Prof. Shine : I might weigh in briefly on the biological control story. I can certainly endorse Mike's comments about the need for adjusting the approach to the local situation. Cane toads are over such a vast array of habitats and in proximity to people in some places and not others. I guess the question I would like to pose is: suppose we came up with a terrific silver bullet that really did kill toads and had no effect on native frogs and didn't jump across to native frogs—which of course is always a real danger—I think that that wonderful bullet would very rapidly spread. There are a lot of backpackers going to Indonesia from Darwin with mud on their boots. There are plenty of native toads in Indonesia. I suspect that somebody would probably get back to Brazil pretty quickly. Do we really want to have a cane toad killing virus that wipes out cane toads across their native range? That would be an international wildlife catastrophe, far greater than anything that cane toads have done in Australia. So I think we have to be exceedingly careful when talking about biological control. We wouldn't want to repeat the errors of 1935.

Mr HOWARTH: Wouldn't that be a responsibility for the country where cane toads are native? As an Australian member of parliament, I am interested in what is happening in Australia and the damage being done to our reptiles. I am assuming that it does kill some fish and perhaps turtles if they eat tadpoles. I am not sure about that. We have strong customs and border protection here, and people aren't allowed to come into our country with mud on their boots. Maybe other countries need to adopt that as well.

Prof. Shine : I think people try very hard, but it is very difficult to stop things like viruses moving from one place to another. History tells us how difficult that is.

The ecological impact of cane toads is actually a lot different than most people think. Many Australian native species can eat cane toads without problems—like rats, birds, insects and so on. They generally don't seem to have any impact on native fish or turtles. They kill occasional individuals, but they don’t impact population viability. The primary impact of cane toads occurs at the invasion front, when they first arrive. Predators like goannas, quolls, freshwater crocodiles, snakes and bluetongue lizards eat a toad and die of a heart attack. So it is a catastrophic impact at the invasion front, but, as far as we know, there's actually not all that much of a continuing impact from cane toads after they've been around for a few years. Indeed, those vulnerable species do tend to recover.

Prof. Letnic : I don't entirely agree with that point, Rick. They turn the ecology upside down. I haven't seen a goanna on the Victoria River or the Daly River—where I work—for more than 10 years, and certainly Aboriginal people haven't either. So things don't go extinct, but the ecosystem is completely shifted. So things do change in the long term.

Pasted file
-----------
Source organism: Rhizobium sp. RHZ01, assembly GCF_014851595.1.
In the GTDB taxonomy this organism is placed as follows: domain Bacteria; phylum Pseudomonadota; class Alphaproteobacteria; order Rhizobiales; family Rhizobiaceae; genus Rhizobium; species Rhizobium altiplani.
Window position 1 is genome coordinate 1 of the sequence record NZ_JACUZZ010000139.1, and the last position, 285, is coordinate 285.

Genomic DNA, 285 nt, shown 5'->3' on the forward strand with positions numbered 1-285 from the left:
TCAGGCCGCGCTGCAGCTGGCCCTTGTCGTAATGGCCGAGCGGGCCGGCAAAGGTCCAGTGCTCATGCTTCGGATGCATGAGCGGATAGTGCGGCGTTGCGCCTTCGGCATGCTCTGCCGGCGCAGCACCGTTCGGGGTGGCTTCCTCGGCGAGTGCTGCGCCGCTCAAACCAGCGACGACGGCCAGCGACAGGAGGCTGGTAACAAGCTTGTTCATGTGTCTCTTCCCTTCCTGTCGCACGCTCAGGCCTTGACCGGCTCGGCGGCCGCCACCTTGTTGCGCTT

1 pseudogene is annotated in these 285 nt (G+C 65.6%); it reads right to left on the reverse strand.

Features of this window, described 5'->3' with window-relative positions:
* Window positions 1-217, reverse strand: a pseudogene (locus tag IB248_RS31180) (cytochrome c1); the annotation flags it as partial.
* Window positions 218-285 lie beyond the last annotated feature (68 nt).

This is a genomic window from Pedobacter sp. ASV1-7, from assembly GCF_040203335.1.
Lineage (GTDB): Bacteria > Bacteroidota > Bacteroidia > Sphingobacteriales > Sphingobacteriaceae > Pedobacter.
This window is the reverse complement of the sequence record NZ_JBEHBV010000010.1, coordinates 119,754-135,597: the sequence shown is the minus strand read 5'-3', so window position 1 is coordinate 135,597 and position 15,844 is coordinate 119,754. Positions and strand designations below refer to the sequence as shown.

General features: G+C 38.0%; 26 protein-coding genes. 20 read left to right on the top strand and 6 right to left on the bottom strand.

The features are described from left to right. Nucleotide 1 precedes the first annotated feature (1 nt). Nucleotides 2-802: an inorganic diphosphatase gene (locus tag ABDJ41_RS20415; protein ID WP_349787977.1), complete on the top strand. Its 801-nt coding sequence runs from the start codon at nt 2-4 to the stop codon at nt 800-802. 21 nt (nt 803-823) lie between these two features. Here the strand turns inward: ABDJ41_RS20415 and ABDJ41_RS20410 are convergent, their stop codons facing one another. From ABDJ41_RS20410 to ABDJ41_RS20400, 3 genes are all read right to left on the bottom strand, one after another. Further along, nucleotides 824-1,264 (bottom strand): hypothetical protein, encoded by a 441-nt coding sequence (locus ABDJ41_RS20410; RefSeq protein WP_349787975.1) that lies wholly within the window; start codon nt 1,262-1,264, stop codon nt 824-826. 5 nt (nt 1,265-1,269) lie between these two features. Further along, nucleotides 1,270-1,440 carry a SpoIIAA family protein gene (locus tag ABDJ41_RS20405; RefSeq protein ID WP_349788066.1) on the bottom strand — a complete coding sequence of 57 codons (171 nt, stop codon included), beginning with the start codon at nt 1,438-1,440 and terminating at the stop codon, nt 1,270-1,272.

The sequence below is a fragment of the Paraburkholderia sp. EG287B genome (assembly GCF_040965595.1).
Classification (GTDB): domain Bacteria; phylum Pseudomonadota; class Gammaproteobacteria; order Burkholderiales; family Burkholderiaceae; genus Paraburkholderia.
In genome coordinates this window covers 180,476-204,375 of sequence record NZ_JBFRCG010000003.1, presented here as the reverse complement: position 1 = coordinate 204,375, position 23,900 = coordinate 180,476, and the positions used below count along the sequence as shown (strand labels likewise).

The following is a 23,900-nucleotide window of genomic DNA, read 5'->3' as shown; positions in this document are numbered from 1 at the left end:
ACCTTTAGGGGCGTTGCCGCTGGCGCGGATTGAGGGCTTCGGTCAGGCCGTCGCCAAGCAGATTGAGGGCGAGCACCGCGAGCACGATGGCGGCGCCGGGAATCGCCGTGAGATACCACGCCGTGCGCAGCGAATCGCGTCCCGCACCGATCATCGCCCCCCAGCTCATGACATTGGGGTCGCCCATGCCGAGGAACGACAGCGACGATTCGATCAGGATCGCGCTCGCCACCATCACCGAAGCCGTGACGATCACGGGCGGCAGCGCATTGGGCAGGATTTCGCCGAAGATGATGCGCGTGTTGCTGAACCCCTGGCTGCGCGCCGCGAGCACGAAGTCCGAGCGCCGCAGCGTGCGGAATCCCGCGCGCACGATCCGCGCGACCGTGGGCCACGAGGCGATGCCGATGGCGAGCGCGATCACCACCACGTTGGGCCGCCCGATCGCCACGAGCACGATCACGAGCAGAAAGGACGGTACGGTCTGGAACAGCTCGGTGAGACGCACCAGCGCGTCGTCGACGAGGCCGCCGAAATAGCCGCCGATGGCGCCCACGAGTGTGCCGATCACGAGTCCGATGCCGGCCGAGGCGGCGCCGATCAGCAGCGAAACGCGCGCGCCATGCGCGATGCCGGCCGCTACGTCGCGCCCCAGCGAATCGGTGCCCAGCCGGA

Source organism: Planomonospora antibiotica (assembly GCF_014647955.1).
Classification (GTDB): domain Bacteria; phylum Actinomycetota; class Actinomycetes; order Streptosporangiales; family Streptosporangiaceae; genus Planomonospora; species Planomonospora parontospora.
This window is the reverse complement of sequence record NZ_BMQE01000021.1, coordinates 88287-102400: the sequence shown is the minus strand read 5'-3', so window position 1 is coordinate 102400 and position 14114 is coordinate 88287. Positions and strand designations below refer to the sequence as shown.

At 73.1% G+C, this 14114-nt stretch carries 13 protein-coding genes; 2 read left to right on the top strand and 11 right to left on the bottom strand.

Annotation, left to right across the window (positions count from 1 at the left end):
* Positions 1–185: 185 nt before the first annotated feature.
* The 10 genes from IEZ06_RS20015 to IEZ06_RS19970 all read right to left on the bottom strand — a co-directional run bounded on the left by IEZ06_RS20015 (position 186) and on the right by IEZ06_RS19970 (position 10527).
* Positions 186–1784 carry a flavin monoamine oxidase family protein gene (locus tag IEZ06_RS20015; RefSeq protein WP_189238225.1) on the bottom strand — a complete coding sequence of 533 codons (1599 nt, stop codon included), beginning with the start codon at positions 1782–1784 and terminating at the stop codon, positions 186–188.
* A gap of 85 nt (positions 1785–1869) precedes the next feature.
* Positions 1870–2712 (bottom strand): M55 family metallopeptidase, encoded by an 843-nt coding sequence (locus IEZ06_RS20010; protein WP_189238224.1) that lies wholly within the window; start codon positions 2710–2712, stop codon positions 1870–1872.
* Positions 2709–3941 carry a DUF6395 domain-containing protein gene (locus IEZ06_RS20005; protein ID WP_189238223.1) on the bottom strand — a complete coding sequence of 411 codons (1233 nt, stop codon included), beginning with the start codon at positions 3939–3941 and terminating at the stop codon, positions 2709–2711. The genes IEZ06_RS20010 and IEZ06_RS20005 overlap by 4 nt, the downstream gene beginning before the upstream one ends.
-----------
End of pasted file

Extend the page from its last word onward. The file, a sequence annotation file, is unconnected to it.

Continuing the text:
ACTING CHAIR: We are going to move on and give Dr Gillespie an opportunity to ask a question.

Dr GILLESPIE: Reading your submissions, the pheromone and the amoeba, to me, look like the best spreadable thing that won't have implications for the international situation—namely, a virus to kill them. If all of you were Prime Minister for the day and you could set up a program to control and aim to eradicate or minimise to a negligible population, what would be in your various wish lists? You've outlined lots of things, but what should we do?

Prof. Letnic : I think we look at the different parts of the country and we see what we can do. There are some easy things we can do, and Ben will have a lot more to say about this. Most of the country that cane toads will invade in Australia is arid and sparsely settled. In those areas we can keep the toads out by simply keeping them out of water. I would like to invest money in keeping them out of the water in those areas. That would be a huge area of the country. There are many other circumstances where I think the pheromone traps have got great potential, but we need to look at the circumstances in each situation. With those two approaches, I think we could go forward a long way, but they both need investment. Excluding cane toads from water has had almost no investment at all, even though we've shown it to be very effective. So I think developing integrated approaches for cane toad control that are regionally appropriate, and not forgetting regions, is the most important thing. There's no way that the pheromone traps can be used in the more arid or remote parts of the country.

Prof. Phillips : If I could have my wish list I would invest in setting up a waterless barrier to stop them getting into the Pilbara. The primary reason for that is that, if you manage a small bit of country and you keep them out of 270,000 square kilometres of Australia, the biodiversity benefits of that are huge. And, as Rick has mentioned, most of those diversity impacts happen in the first few years that the toads get there. In terms of bang for buck, stopping them from getting to somewhere is a huge win. A lot of the control options that happen after toads have invaded are useful in reducing their numbers. But, as Rick has pointed out, many of the impacts have already happened by that stage. So, bang for buck: keep them out of places where they haven't got to yet.

Dr GILLESPIE: I gather you mean water barriers around bores or putting water barriers around dams or creeks?